United States General Accounting Office GAO Testimony Before the Subcommittee on Civil Service and Agency Organization, Committee on Government Reform, House of Representatives For Release on Delivery Expected at 1 p.m. EST Tuesday, April 1, 2003 RESULTS-ORIENTED CULTURES Modern Performance Management Systems Are Needed to Effectively Support Pay for Performance Statement of J. Christopher Mihm Director, Strategic Issues GAO-03-612T a April 1, 2003 RESULTS-ORIENTED CULTURES Modern Performance Management Highlights of GAO-03-612T, testimony before the Subcommittee on Civil Service Systems Are Needed to Effectively and Agency Organization, Committee on Government Reform, House of Representatives Support Pay for Performance There is widespread agreement The need for results-oriented pay reform is one of the most pressing human that the basic approach to federal capital issues facing the federal government today. To implement results- pay is broken and that it needs to oriented pay reform, commonly referred to as “pay for performance,” be more market- and performance- agencies must have modern, effective, credible, and validated performance based. Doing so will be essential if management systems that are capable of supporting pay and other personnel the federal government is to maximize its performance and decisions. Pay for performance works only with adequate safeguards, assure accountability for the including reasonable transparency and appropriate accountability benefit of the American people. mechanisms in place, to ensure its fair, effective, and responsible While there will be debate and implementation. Modern performance management systems are the disagreement about the merits of centerpiece of those safeguards and accountability. individual reform proposals, all should be able to agree that a Most federal agencies are a long way from meeting this test. All too often, performance management system agencies’ performance management systems are based on episodic and with adequate safeguards, paper intensive exercises that are not linked to the strategic plan of the including reasonable transparency organization and have only a modest impact on the pay, use, development, and appropriate accountability and promotion potential of federal workers. Leading organizations, on the mechanisms in place, must serve as the fundamental underpinning of other hand, use their performance management systems to accelerate any fair, effective, and appropriate change, achieve desired organizational results, and facilitate two-way pay reform. communication throughout the year so that discussions about individual and organizational performance are integrated and ongoing. Effective At the request of the performance management systems are not merely used for once- or twice- Subcommittee, GAO discussed the yearly individual expectation setting and ratings processes, but are tools to key practices for effective help the organization manage on a day-to-day basis. performance management that federal agencies should consider as GAO identified key practices leading public sector organizations both here in they develop and implement the United States and abroad have used in their performance management performance management systems systems to link organizational goals to individual performance and create a as part of any pay reform. “line of sight” between an individual’s activities and organizational results. These practices can help agencies develop and implement performance management systems with the attributes necessary to effectively support pay for performance. www.gao.gov/cgi-bin/getrpt?GAO-03-612T. To view the full testimony statement, click on the link above. For more information, contact J. Christopher Mihm at (202) 512-6806 or firstname.lastname@example.org. Madam Chairwoman and Members of the Subcommittee: I am pleased to be here today to discuss the need for results-oriented pay reform, one of the most pressing human capital issues currently facing the federal government. My major point today is that, as Comptroller General Walker has said, in order to implement such reforms, commonly referred to as “pay for performance,” agencies must have modern, effective, credible, and validated performance management systems that are capable of supporting pay and other personnel decisions. Quite simply, pay for performance works only with adequate safeguards, including reasonable transparency and appropriate accountability mechanisms in place, to ensure its fair, effective, and responsible implementation. Modern performance management systems are the centerpiece of those safeguards and accountability. Unfortunately, most federal agencies are a long way from meeting this test. All too often, we find that agencies’ performance management systems are based on episodic and paper-intensive exercises that are not linked to the strategic plans of the organizations and have only a modest impact on the pay, use, development, and promotion potential of federal workers. Leading organizations, on the other hand, use their performance management systems to accelerate change, achieve desired organizational results, and facilitate two-way communication throughout the year so that discussions about individual and organizational performance are integrated and ongoing. Effective performance management systems are not merely used for once- or twice-yearly individual expectation setting and ratings processes, but are tools to help the organization manage on a day-to-day basis. Chairwoman Davis, today you are releasing a report that we prepared at your and Senator Voinovich’s request that shows specific practices that leading public sector organizations here in the United States and abroad have used in their performance management systems to create clear linkages between individual performance and organizational success.1 There can be little question that modernizing agency performance management systems and linking them to agency strategic plans and desired outcomes should be a top priority. The Office of Personnel 1 U.S. General Accounting Office, Results-Oriented Cultures: Creating a Clear Linkage between Individual Performance and Organizational Success, GAO-03-488 (Washington, D.C.: Mar. 14, 2003). Page 1 GAO-03-612T Management’s (OPM) recently released 2002 Federal Human Capital Survey found that better performance management systems are needed in federal agencies. The results show that while 80 percent of federal employees believe they are held accountable for results, most are not satisfied with the recognition or the rewards they receive for a job well done. Specifically, less than half of employees believe that the awards in their work units depend on how well employees perform their jobs and less than a third of employees believe that their organizations’ awards programs provide them with an incentive to do their best. Also, less than a third of employees agree that steps are taken to deal with poor performers. These results appear to reinforce the findings from OPM’s white paper on modernizing federal pay issued in April 2002.2 The paper described the need for the federal pay system to be more performance-oriented, flexible, and market-sensitive as well as a better tool for improving strategic human capital management. It amply demonstrated that the current federal pay system was designed for the heavily clerical and low graded workforce of the 1950s rather than today’s knowledge-based government. Similarly, OPM’s survey results underscore the findings of the National Commission on the Public Service’s recent report, Urgent Business for America: Revitalizing the Federal Government for the 21st Century. The commission observed that agencies need greater freedom to connect pay both to the market and to performance. As the nature of the federal workforce has changed, so too should its pay system if we are to effectively compete for top talent and create incentives for both individual and institutional success. The Congress and the administration are working on initial steps to implement result-oriented pay reform and modern performance management systems across the executive branch. • The Homeland Security Act of 2002, passed by the Congress in November, provides for the increase of the total annual compensation limit for senior executives (from $171,900 to $198,600 for 2003) in those agencies that OPM and the Office of Management and Budget certify as having performance appraisal systems that, as designed and applied, make meaningful distinctions based on relative performance. 2 Office of Personnel Management, A White Paper: A Fresh Start for Federal Pay: The Case for Modernization (Washington, D.C.: April 2002). Page 2 GAO-03-612T • The administration proposed for the fiscal year 2004 budget to allow managers to increase pay beyond annual raises for high-performing employees. OPM would administer a $500 million Human Capital Performance Fund for the purpose of allowing agencies to deliver additional pay to certain employees based on individual performance or other human capital needs, in accordance with plans submitted to and approved by OPM. • In addition, in the fiscal year 2004 budget proposal, the administration proposed the creation of a wider, more open pay range for senior executive compensation, thus allowing for pay to be more directly tied to performance. This is consistent with the proposals you and Senator Voinovich are considering. Today, I will highlight the key practices for effective performance management that federal agencies should consider as they revise their performance management systems to be more results-oriented, customer- focused, and collaborative in nature. These practices are fully discussed in the report that you are releasing today. Next, I will discuss what selected federal agencies have done to implement results-oriented pay reforms, including how we in GAO are implementing a broadbanded pay for performance system as part of our performance management system. Last, I will suggest next steps for results-oriented pay reform for all interested parties as they work together to better link pay to performance. Key Practices for We identified specific practices that leading public sector organizations both here in the United States and abroad have used in their performance Effective Performance management systems to create a clear linkage—“line of sight”—between Management individual performance and organizational success. Federal agencies should consider these practices as they develop and implement the modern, effective, and credible performance management systems with the adequate safeguards, including reasonable transparency and appropriate accountability mechanisms in place, needed to effectively link pay to performance. The key practices include the following.3 3 We included the agency examples supporting the key practices primarily from previously issued GAO reports. We did not update the examples, and as a result, the information in the examples may, or may not, have changed since the issuance of these reports. Page 3 GAO-03-612T 1. Align individual performance expectations with organizational goals. An explicit alignment of daily activities with broader results helps individuals see the connection between their daily activities and organizational goals and encourages individuals to focus on their roles and responsibilities to help achieve those goals. To this end, for example, the Federal Aviation Administration (FAA) was able to show in fiscal year 2000 how the Department of Transportation’s strategic goal to promote public health and safety was cascaded through the FAA Administrator’s performance expectation to reduce the commercial air carrier fatal accident rate to a program director’s performance expectation to develop software to help aircraft maintain safe altitudes in their approach paths. 2. Connect performance expectations to crosscutting goals. As public sector organizations shift their focus of accountability from outputs to results, they have recognized that the activities needed to achieve those results often transcend specific organizational boundaries. High- performing organizations use their performance management systems to strengthen accountability for results, specifically by placing greater emphasis on fostering the necessary collaboration, interaction, and teamwork across organizational boundaries to achieve these results. In this regard, the Veterans Health Administration’s Veterans Integrated Service Network (VISN) headquartered in Cincinnati implemented performance agreements in 2000 for the “care line” directors, such as primary care or mental health directors, that included improvement goals related to that care line for the entire VISN. To make progress towards these goals, the mental health care line director had to work collaboratively with the corresponding mental health care line managers at each of the four medical centers to establish consensus among VISN officials and external stakeholders on the strategic direction for the services provided by the mental health care line across the VISN, among other things. 3. Provide and routinely use performance information to track organizational priorities. High-performing organizations provide objective performance information to individuals to show progress in achieving organizational results and other priorities and help them to manage during the year, identify performance gaps, and pinpoint improvement opportunities. Having this performance information in a useful format also helps individuals track their performance against organizational goals and compare their performance to that of other individuals. For example, the Bureau of Land Management’s (BLM) Web- based data system, called the Director’s Tracking System, collects and makes available on a real-time basis data on each senior executive’s Page 4 GAO-03-612T progress in his or her state office towards BLM’s organizational priorities, such as the wild horse and burro program, and the resources expended on each priority. 4. Require follow-up actions to address organizational priorities. High-performing organizations require individuals to take follow-up actions based on performance information available to them. By requiring and tracking such follow-up actions on performance gaps, these organizations underscore the importance of holding individuals accountable for making progress on their priorities. For example, the Federal Highway Administration required senior executives to use 360-degree feedback instruments to solicit employees’ views on their leadership skills in 2001. The senior executives were to identify action items based on the feedback and incorporate them into their individual performance plans for the next fiscal year. While the 360-degree feedback instrument was intended for developmental purposes to help senior executives identify areas for improvement and is not included in the executives’ performance evaluations, executives were held accountable for taking some action on the 360-degree feedback results and responding to the concerns of their peers, customers, and subordinates. 5. Use competencies to provide a fuller assessment of performance. High-performing organizations use competencies, which define the skills and supporting behaviors that individuals need to effectively contribute to organizational results, and are based on valid, reliable, and transparent performance management systems. To this end, the Internal Revenue Service (IRS) implemented a performance management system in fiscal year 2000 that requires executives and managers to include critical job responsibilities with supporting behaviors (broad actions and competencies) in their performance agreements each year. The critical job responsibilities and supporting behaviors are intended to provide executives and managers with a consistent message about how their daily activities are to reflect the organization’s core values. 6. Link pay to individual and organizational performance. High- performing organizations seek to create pay, incentive, and reward systems that clearly link employee knowledge, skills, and contributions to organizational results. At the same time, these organizations recognize that valid, reliable, and transparent performance management systems with adequate safeguards for employees are the precondition to such an approach. In the Canadian Province of Ontario, an individual executive’s performance pay is based on the performance of the provincial government Page 5 GAO-03-612T as a whole, the executive’s home ministry, the ministry’s contribution to governmentwide results, as well as the individual’s own performance. The amount of the award can range up to 20 percent of base salary. 7. Make meaningful distinctions in performance. Effective performance management systems seek to achieve three key objectives to help make meaningful distinctions in performance: (1) they strive to provide candid and constructive feedback to help individuals maximize their contribution and potential in understanding and realizing the goals and objectives of the organization, (2) they seek to provide management with the objective and fact-based information it needs to reward top performers, and (3) they provide the necessary information and documentation to deal with poor performers. For example, IRS established an executive compensation plan for determining base salary, performance bonuses, and other awards for its senior executives that is intended to explicitly link individual performance to organizational performance. As part of this plan, IRS converts senior executive performance appraisal ratings into points to help ensure realistic and consistent performance ratings. Each IRS business unit has a “point budget” for assigning performance ratings, which is the total of four points for each senior executive in the unit. For fiscal year 2001, an “outstanding” rating converted to six points; an “exceeded” rating to four points, which is the baseline; a “met” rating to two points; and a “not met” rating to zero points. If the business unit exceeded its point budget, it had the opportunity to request additional points from the Deputy Commissioner. IRS officials indicated that none of the business units requested additional points for the fiscal year 2001 ratings. The senior executive performance appraisal ratings and bonuses for fiscal year 2001 show that IRS is beginning to make distinctions in pay related to performance. For fiscal year 2001, 31 percent of the senior executives received a rating of outstanding compared to 42 percent for fiscal year 2000, 49 percent received a rating of exceeded expectations compared to 55 percent, and 20 percent received a rating of met expectations compared to 3 percent. In fiscal year 2001, 52 percent of senior executives received a bonus, compared to 56 percent in fiscal year 2000. IRS officials said that IRS is still gaining experience using the new compensation plan and will wait to establish trend data before it evaluates the link between performance and bonus decisions. Page 6 GAO-03-612T 8. Involve employees and stakeholders to gain ownership of performance management systems. High-performing organizations have found that actively involving employees and stakeholders in developing performance management systems and providing ongoing training on the systems helps increase their understanding and ownership of the organizational goals and objectives. As one of the single most important safeguards that they can put in place, these leading organizations consulted a wide range of employees and stakeholders early in the process, obtained direct feedback from them, and engaged employee unions or associations. For example, in New Zealand, an agreement between government and the primary public service union created a “Partnership for Quality” framework that provides for ongoing, mutual consultation on issues such as performance management. Specifically, the Department of Child, Youth, and Family Services and the Public Service Association entered into a joint partnership agreement that emphasizes the importance of mutual consideration of each other’s organizational needs and constraints. 9. Maintain continuity during transitions. The experience of successful cultural transformations and change management initiatives in large public and private organizations suggests that it can often take 5 to 7 years until such initiatives are fully implemented and cultures are transformed in a substantial manner. Because this time frame can easily outlast the tenures of top political appointees, high-performing organizations recognize that they need to reinforce accountability for organizational goals during times of leadership transitions through the use of performance agreements as part of their performance management systems. For example, the Ontario Public Service institutionalized the use of performance agreements in its performance management system to withstand organizational changes and cascaded the performance agreements from top leadership to front line employees. Creating a Results- With the performance management practices of leading organizations in mind, we need to fundamentally rethink our approach to federal pay and Oriented Approach to develop an approach that places a greater emphasis on a person’s Federal Pay knowledge, skills, position, and performance rather than the passage of time, the rate of inflation, and geographic location. Under the current federal pay system, the overwhelming majority of each year’s increase in federal employee pay is largely unrelated to an employee’s knowledge, skills, position, or performance. In fact, over 80 percent of the cost associated with the annual increases in federal salaries is due to longevity and the annual pay increase. In addition, current federal pay gaps vary by Page 7 GAO-03-612T the nature of the person’s position; yet the current method for addressing the pay gap assumes that it is the same throughout government. We must move beyond this outdated, “one size fits all approach” to paying federal employees. Under authorities granted by the Congress, a number of agencies are at various stages in using approaches in their pay and award systems that are designed to be more flexible and results-oriented. U.S. General Accounting Office. We at GAO believe it is our responsibility to lead by example. Our people are our most valuable asset, and it is only through their combined efforts that we can effectively serve our clients and country. By managing our workforce strategically and focusing on results, we are helping to maximize our own performance and ensure our own accountability. By doing so, we also hope to demonstrate to other federal agencies that they can make similar improvements in the way they manage their people. We have identified and made use of a variety of tools and flexibilities, some of which were made available to us through the GAO Personnel Act of 1980 and our human capital legislation enacted in 2000, but most of which are available to federal agencies. The most prominent change in human capital management that we implemented as a result of the GAO Personnel Act of 1980 was a broadbanded pay-for-performance system. The primary goal of this system is to base employee compensation primarily on the knowledge, skills, and performance of individual employees. It provides managers flexibility to assign and use employees in a manner that is more suitable to multi-tasking and the full use of staff. Importantly, careful design and effective implementation is crucial to obtaining the benefits of broadbanding in an equitable and cost-effective manner. Under our current broadbanded system, analyst and analyst-related staff in grades 7 through 15 were placed in three bands. High-performing organizations continually review and revise their performance management systems to support their strategic goals. In that spirit, we expect to modify our banded system in the future based on our experience to date. In January 2002, we implemented a new competency-based performance management system that is intended to create a clear linkage between employee performance and our strategic plan and core values. It includes 12 competencies that our employees overwhelmingly validated as the keys to meaningful performance at GAO. The competencies are Page 8 GAO-03-612T • achieving results, • maintaining client and customer focus, • developing people, • thinking critically, • improving professional competence, • collaborating with others, • presenting information orally, • presenting information in writing, • facilitating and implementing change, • representing GAO, • investing resources, and • leading others. These competencies are the centerpiece of our other human capital programs, such as promotions, pay decisions, and recognition and rewards. Under our revised system, pay-banded employees are placed in one of five pay categories based on their demonstrated competencies, performance, and contributions to organizational goals. Merit pay increases across these five categories range from up to about $5,700 for some of those in the top pay category to no merit increases for those in the lowest category. In addition, those in the top two categories receive bonuses, referred to as “Dividend Performance Awards,” of $1,000 and $500, respectively. As a result of GAO's implementation of its new competency-based performance management system and other changes to key human capital programs, GAO has been able to achieve greater dispersion in its performance appraisals and merit pay decisions. For example, for fiscal year 2002, the GAO-wide average performance appraisal rating was 2.19 (out of 5) compared with 4.26 (out of 5) for fiscal year 2001. Similarly, under the new system, no employees received a score of 4.7 or higher, Page 9 GAO-03-612T while 19 percent of employees received a score of 4.7 or higher for fiscal year 2001. Federal Aviation Administration. The Congress granted FAA wide- ranging personnel authorities in 1996 by exempting the agency from key parts of Title 5. Among the initiatives FAA subsequently introduced were a pay system in which compensation levels are set within pay bands and a performance management system intended to improve employees’ performance through more frequent feedback with no summary rating. The pay band system includes plans tailored to specific employee segments: a core compensation plan for the majority of nonunion employees and negotiated versions of the core compensation plan for employees represented by unions; a unique pay plan for air traffic controllers and air traffic managers; and an executive pay plan for nonpolitical executives, managers, and some senior professionals. Under its core compensation plan, all eligible employees can receive permanent pay increases, called organizational success increases, based on the FAA Administrator’s assessment of the extent to which the entire agency has achieved its annual goals. In addition, notably high-performing individuals may receive additional permanent pay increases, called superior contribution increases, based on supervisory recommendation.4 The criteria for awarding a superior contribution increase include collaboration, customer service, and impact on organizational success. At the end of the performance evaluation cycle, employees receive a narrative performance summary instead of a year end rating that defines employees’ performance in specific categories. That is, FAA's performance management system does not use a multi-tiered rating system to rate individual employee performance. We have previously raised concerns that such approaches may not provide enough meaningful information and dispersion in ratings to recognize and reward top performers, help everyone attain their maximum potential, and deal with poor performers. Moreover, FAA employee performance summaries reflect an assessment of achievements based on outcomes and expectations, while professional competencies such as collaboration and customer service are elements of the compensation system. As a result, the performance management 4 Under the core compensation plan, employees who do not meet minimum requirements do not receive either of the permanent pay increases. Page 10 GAO-03-612T system is not directly linked to pay elements in FAA’s compensation systems. In February 2003, we reported that FAA’s human capital reform efforts were still in progress.5 While FAA has established preliminary linkages between its reform goals and the agency’s program goals, we found that the lack of explicit linkage will make it difficult to assess the effects of the reform initiatives on the program goals of the organization even after data, measurable goals, and performance measures for human capital management efforts are established. FAA has acknowledged the importance of establishing these elements and has repeatedly said that it is working to collect and analyze data and develop performance goals and measures. However, it has not completed these critical tasks, nor has it established specific steps and time frames by which it will do so. Internal Revenue Service. IRS was granted broad authority related to its human capital management through the IRS Restructuring and Reform Act of 1998. The Restructuring and Reform Act gave the Secretary of the Treasury various pay and hiring flexibilities not otherwise available under Title 5, such as the authority to establish new systems for hiring and staffing, compensation, and performance management.6 Some of these flexibilities are intended to allow IRS managers more discretion in rewarding good performers and in making employees accountable for their performance. 5 U.S. General Accounting Office, Human Capital Management: FAA’s Reform Effort Requires a More Strategic Approach, GAO-03-156 (Washington, D.C.: Feb. 3, 2003). 6 U.S. General Accounting Office, Human Capital: Effective Use of Flexibilities Can Assist Agencies in Managing Their Workforces, GAO-03-2 (Washington, D.C.: Dec. 6, 2002). Page 11 GAO-03-612T IRS implemented new performance management systems for executives and managers for fiscal year 2000 and for the front line employees for fiscal year 2001. As an initial step, IRS implemented a pay for performance system for senior executives beginning in fiscal year 2001, which emphasizes performance in determining compensation and makes meaningful distinctions in senior executive performance.7 In July 2002, we reported that IRS had not completed all the elements of the redesign that it envisioned.8 IRS said that it expects to integrate the new systems with its overall human resources systems linking evaluations to decisions about developmental needs, rewards and recognition, and compensation. IRS anticipates that the complete redesign and implementation of the performance management systems will take about 5 years. OPM Personnel Demonstration Projects. Personnel demonstration projects, authorized by OPM under the authority provided by the Civil Service Reform Act of 1978, provide a means for testing and introducing beneficial change in governmentwide human resources management systems. Over the past 25 years, 17 demonstration projects have been implemented across the federal government. Twelve of these demonstration projects have implemented some form of pay for performance compensation system. OPM reports that demonstration projects that have implemented pay for performance have shown increased retention of high performers.9 To become a demonstration project, a federal agency obtains authority from OPM to waive existing federal human resources management law and regulations in Title 5 and propose, develop, test, and evaluate interventions for its own human resources management system that shape the future of federal human resource management.10 Under the demonstration project authority, OPM approves project plans and regulations, approves project 7 U.S. General Accounting Office, Results-Oriented Cultures: Using Balanced Expectations to Manage Senior Executive Performance, GAO-02-966 (Washington, D.C.: Sept. 27, 2002). 8 U.S. General Accounting Office, Performance Management Systems: IRS’s Systems for Frontline Employees and Managers Align with Strategic Goals but Improvements Can Be Made, GAO-02-804 (Washington, D.C.: July 12, 2002). 9 U.S. Office of Personnel Management, Demonstration Projects and Alternative Personnel Systems: HR Flexibilities and Lessons Learned (Washington, D.C.: September 2001). 10 No waivers of law are permitted in areas of employee leave, employee benefits, equal employment opportunity, political activity, merit system principles, or prohibited personnel practices. Page 12 GAO-03-612T evaluation plans, provides technical assistance to agencies, publishes plans, and disseminates results. The agencies are responsible for designing and implementing project plans and regulations; consulting with unions and employees about project design; and designing, conducting, and funding evaluations. For example, the Department of Defense (DOD) implemented a personnel demonstration project covering members of its civilian acquisition, technology, and logistics workforce in 1999. Recognizing the need to reform and modernize its acquisition performance management system in order to perform efficiently and effectively, DOD designed the project to provide incentives and rewards to multi-skilled personnel, allow managers to compete with the private sector for the best talent and make timely job offers, and provide an environment that promotes employee growth and improves local managers’ ability and authority to manage their workforces. The project replaced 22 occupational families with 3 career paths; reduced the 15 General Schedule grades to 3 to 5 pay bands; and implemented a contribution-based compensation and appraisal system, which measures an employee’s contribution to the mission and goals of the organization. This compensation system is designed to enable the organization to motivate and equitably compensate employees based on their contribution to the mission. Salary adjustments and contribution awards are to be based on an individual’s overall annual contribution when compared to all other employees and their current level of compensation. Contribution is to be measured using a standard set of competencies that apply to all career paths. These competencies are (1) problem solving, (2) teamwork/ cooperation, (3) customer relations, (4) leadership/supervision, (5) communication, and (6) resource management. A detailed evaluation of project results is due to OPM in May of this year that is to assess such fundamental issues as the extent to which the demonstration project improved the link between pay and contribution to organizational goals and objectives. Preliminary data indicate that the attrition rate for high contributors is declining while the attrition rate for low contributors is increasing. DOD officials we spoke with told us that increased pay setting flexibility has allowed organizations to offer more competitive salaries, which in turn has improved recruiting. Page 13 GAO-03-612T Next Steps for Results- We believe that as part of the exploration now under way of using more market- and performance-based approaches to federal pay, we need to Oriented Pay Reform continue to experiment with providing agencies with the flexibility to pilot alternative approaches to setting pay and linking pay to performance. In the short term, the Congress may wish to explore the benefits of broadbanding by (1) giving OPM additional flexibility that would enable it to grant governmentwide authority for all agencies (i.e., class exemptions) to use broadbanding for certain critical occupations and/or (2) allowing agencies to apply to OPM (i.e., case exemptions) for broadbanding authority for their specific entities or occupations. However, agencies should be required to demonstrate to OPM’s satisfaction that they have modern, effective, credible, and validated performance management systems in place before they are allowed to use broadbanding or related pay for performance initiatives. This is consistent with the approach that the Congress took with raising the increase of the total annual compensation limit for senior executives as part of the Homeland Security Act. The Congress may also want to consider providing guidance on the criteria that OPM should use in making judgments about individual agencies’ performance management systems. We believe that the practices we described today could serve as a starting point for that consideration. In summary, there is widespread agreement that the basic approach to federal pay is broken and we need to move to a more market- and performance-based approach. Doing so will be essential if we expect to maximize the performance and assure the accountability of the federal government for the benefit of the American people. Reasonable people can and will debate and disagree about the merits of individual reform proposals. However, all should be able to agree that a performance management system with adequate safeguards, including reasonable transparency and appropriate accountability mechanisms in place, must serve as the fundamental underpinning of any fair, effective, and appropriate results-oriented pay reform. The practices that have been used by leading organizations in developing and using their performance management systems to link organizational goals to individual performance and create a line of sight between an individual’s activities and organizational results show the way in how to implement performance management systems with the necessary attributes. Page 14 GAO-03-612T Chairwoman Davis and Members of the Subcommittee, this concludes my statement. I would be pleased to respond to any questions that you may have. Contact and For further information regarding this statement, please contact J. Christopher Mihm, Director, Strategic Issues, on (202) 512-6806 or at Acknowledgments email@example.com. Individuals making key contributions to this testimony included Anne Kidd, Janice Lichty, Lisa Shames, Marti Tracy, and Andrew White. (450202) Page 15 GAO-03-612T United States Presorted Standard General Accounting Office Postage & Fees Paid Washington, D.C. 20548-0001 GAO Permit No. GI00 Official Business Penalty for Private Use $300 Address Service Requested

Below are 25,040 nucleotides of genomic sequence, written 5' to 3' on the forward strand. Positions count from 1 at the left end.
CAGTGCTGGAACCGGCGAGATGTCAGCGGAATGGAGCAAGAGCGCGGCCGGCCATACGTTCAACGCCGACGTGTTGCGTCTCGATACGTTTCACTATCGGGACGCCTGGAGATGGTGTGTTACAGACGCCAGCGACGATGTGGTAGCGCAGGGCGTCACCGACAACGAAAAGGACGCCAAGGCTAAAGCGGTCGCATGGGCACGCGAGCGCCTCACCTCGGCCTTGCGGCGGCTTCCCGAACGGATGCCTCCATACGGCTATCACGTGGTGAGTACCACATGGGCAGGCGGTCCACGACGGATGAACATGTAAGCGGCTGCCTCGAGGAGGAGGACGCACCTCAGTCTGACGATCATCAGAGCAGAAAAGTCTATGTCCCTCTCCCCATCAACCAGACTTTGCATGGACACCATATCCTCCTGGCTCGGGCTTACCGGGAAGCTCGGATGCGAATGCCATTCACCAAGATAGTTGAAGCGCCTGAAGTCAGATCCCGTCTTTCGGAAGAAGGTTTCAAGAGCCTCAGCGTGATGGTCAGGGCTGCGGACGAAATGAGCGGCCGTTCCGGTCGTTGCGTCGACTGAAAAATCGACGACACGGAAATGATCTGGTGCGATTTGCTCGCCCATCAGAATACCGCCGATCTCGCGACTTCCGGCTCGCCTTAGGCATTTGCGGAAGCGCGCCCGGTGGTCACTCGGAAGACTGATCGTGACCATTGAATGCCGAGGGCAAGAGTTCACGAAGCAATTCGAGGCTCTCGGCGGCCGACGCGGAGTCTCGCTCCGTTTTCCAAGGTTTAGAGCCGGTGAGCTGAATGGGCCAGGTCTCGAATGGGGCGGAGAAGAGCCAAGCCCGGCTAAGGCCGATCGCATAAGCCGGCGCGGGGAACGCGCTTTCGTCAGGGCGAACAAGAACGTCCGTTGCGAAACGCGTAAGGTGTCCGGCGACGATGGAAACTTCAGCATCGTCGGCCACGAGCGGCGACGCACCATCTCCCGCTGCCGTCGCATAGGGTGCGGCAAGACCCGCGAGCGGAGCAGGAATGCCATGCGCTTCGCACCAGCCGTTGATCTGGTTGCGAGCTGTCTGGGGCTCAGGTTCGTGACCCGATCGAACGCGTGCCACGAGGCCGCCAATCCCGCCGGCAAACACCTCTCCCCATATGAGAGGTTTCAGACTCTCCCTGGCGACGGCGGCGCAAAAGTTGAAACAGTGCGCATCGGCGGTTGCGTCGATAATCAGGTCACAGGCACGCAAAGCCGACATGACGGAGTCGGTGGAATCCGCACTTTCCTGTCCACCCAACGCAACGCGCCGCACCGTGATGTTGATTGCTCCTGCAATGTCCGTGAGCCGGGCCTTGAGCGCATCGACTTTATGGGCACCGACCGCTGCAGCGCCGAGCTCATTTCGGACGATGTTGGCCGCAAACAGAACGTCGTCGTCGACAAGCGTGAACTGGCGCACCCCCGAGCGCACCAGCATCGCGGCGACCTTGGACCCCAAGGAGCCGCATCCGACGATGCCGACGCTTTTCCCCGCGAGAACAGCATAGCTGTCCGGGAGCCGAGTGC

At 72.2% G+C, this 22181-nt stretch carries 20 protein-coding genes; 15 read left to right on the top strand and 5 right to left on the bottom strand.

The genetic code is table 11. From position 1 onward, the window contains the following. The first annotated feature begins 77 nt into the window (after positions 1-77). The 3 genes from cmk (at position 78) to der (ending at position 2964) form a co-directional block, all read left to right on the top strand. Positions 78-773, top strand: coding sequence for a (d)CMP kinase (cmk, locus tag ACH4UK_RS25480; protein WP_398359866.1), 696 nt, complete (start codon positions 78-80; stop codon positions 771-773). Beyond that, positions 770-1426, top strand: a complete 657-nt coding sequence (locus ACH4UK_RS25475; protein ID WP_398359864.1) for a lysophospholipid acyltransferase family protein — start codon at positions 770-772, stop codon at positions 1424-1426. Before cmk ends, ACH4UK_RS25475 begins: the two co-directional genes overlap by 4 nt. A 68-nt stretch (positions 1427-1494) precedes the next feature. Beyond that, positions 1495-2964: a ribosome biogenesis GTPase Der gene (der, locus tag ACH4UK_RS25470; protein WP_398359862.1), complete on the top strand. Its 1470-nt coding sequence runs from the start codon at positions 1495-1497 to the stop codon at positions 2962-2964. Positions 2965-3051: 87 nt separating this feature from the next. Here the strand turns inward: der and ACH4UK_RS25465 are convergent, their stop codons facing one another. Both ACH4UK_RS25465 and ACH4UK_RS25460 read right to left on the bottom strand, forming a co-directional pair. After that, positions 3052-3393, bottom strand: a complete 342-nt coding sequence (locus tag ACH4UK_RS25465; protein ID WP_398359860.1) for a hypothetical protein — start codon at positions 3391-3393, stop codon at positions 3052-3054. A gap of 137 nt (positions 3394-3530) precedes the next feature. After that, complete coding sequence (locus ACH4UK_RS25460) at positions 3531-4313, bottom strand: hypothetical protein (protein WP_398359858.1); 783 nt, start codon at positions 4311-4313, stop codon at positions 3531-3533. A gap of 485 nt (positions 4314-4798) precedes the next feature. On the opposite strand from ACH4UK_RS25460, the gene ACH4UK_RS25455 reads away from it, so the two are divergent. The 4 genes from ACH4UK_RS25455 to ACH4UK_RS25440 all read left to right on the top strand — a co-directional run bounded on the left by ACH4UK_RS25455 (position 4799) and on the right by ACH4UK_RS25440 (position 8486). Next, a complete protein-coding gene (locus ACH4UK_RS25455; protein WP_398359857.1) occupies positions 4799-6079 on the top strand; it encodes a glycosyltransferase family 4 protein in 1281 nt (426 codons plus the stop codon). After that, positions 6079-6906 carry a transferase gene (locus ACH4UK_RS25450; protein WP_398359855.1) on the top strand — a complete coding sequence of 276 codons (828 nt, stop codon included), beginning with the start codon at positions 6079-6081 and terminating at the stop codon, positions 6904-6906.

Results-Oriented Cultures: Modern Performance Management Systems Are Needed to Effectively Support Pay for Performance
Published by the Government Accountability Office on 2003-04-01.
Below is a raw (and likely hideous) rendition of the original report. (PDF)